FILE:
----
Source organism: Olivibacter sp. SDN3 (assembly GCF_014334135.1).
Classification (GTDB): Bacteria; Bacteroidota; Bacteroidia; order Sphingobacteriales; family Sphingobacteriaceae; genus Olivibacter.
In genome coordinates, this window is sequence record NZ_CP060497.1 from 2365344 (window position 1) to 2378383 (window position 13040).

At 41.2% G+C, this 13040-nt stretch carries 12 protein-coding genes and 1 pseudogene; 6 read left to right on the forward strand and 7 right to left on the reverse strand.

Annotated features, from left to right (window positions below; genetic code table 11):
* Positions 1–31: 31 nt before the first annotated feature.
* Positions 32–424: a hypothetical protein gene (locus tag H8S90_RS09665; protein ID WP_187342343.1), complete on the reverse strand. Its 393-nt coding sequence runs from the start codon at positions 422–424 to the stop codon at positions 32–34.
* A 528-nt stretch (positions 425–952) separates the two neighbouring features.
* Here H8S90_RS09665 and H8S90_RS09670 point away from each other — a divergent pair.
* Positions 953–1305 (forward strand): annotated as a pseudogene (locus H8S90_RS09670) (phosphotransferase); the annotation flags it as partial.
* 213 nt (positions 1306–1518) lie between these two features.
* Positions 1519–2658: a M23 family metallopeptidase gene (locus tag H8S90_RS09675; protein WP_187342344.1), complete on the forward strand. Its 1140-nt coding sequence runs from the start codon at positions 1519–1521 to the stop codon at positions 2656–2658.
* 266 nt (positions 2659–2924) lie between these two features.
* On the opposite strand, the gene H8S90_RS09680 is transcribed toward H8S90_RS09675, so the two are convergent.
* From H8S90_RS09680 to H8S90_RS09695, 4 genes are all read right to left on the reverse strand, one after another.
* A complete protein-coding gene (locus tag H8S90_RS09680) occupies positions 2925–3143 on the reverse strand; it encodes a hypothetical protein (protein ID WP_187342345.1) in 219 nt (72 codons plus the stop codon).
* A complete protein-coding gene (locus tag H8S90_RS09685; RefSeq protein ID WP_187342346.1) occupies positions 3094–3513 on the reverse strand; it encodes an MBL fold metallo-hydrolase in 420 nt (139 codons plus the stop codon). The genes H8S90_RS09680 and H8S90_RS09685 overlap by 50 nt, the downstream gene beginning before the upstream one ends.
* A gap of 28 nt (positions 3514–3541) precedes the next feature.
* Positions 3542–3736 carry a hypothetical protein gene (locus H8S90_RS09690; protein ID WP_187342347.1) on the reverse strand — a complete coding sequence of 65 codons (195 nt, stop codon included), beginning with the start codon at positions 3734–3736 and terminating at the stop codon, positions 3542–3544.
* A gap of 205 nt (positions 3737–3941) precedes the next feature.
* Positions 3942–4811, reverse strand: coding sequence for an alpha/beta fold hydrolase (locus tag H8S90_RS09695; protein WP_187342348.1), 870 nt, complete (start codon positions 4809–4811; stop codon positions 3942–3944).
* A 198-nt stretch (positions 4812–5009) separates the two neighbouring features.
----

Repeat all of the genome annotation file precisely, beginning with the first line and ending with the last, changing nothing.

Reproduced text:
Source organism: Olivibacter sp. SDN3 (assembly GCF_014334135.1).
Classification (GTDB): Bacteria; Bacteroidota; Bacteroidia; order Sphingobacteriales; family Sphingobacteriaceae; genus Olivibacter.
In genome coordinates, this window is sequence record NZ_CP060497.1 from 2365344 (window position 1) to 2378383 (window position 13040).

At 41.2% G+C, this 13040-nt stretch carries 12 protein-coding genes and 1 pseudogene; 6 read left to right on the forward strand and 7 right to left on the reverse strand.

Annotated features, from left to right (window positions below; genetic code table 11):
* Positions 1–31: 31 nt before the first annotated feature.
* Positions 32–424: a hypothetical protein gene (locus tag H8S90_RS09665; protein ID WP_187342343.1), complete on the reverse strand. Its 393-nt coding sequence runs from the start codon at positions 422–424 to the stop codon at positions 32–34.
* A 528-nt stretch (positions 425–952) separates the two neighbouring features.
* Here H8S90_RS09665 and H8S90_RS09670 point away from each other — a divergent pair.
* Positions 953–1305 (forward strand): annotated as a pseudogene (locus H8S90_RS09670) (phosphotransferase); the annotation flags it as partial.
* 213 nt (positions 1306–1518) lie between these two features.
* Positions 1519–2658: a M23 family metallopeptidase gene (locus tag H8S90_RS09675; protein WP_187342344.1), complete on the forward strand. Its 1140-nt coding sequence runs from the start codon at positions 1519–1521 to the stop codon at positions 2656–2658.
* 266 nt (positions 2659–2924) lie between these two features.
* On the opposite strand, the gene H8S90_RS09680 is transcribed toward H8S90_RS09675, so the two are convergent.
* From H8S90_RS09680 to H8S90_RS09695, 4 genes are all read right to left on the reverse strand, one after another.
* A complete protein-coding gene (locus tag H8S90_RS09680) occupies positions 2925–3143 on the reverse strand; it encodes a hypothetical protein (protein ID WP_187342345.1) in 219 nt (72 codons plus the stop codon).
* A complete protein-coding gene (locus tag H8S90_RS09685; RefSeq protein ID WP_187342346.1) occupies positions 3094–3513 on the reverse strand; it encodes an MBL fold metallo-hydrolase in 420 nt (139 codons plus the stop codon). The genes H8S90_RS09680 and H8S90_RS09685 overlap by 50 nt, the downstream gene beginning before the upstream one ends.
* A gap of 28 nt (positions 3514–3541) precedes the next feature.
* Positions 3542–3736 carry a hypothetical protein gene (locus H8S90_RS09690; protein ID WP_187342347.1) on the reverse strand — a complete coding sequence of 65 codons (195 nt, stop codon included), beginning with the start codon at positions 3734–3736 and terminating at the stop codon, positions 3542–3544.
* A gap of 205 nt (positions 3737–3941) precedes the next feature.
* Positions 3942–4811, reverse strand: coding sequence for an alpha/beta fold hydrolase (locus tag H8S90_RS09695; protein WP_187342348.1), 870 nt, complete (start codon positions 4809–4811; stop codon positions 3942–3944).
* A 198-nt stretch (positions 4812–5009) separates the two neighbouring features.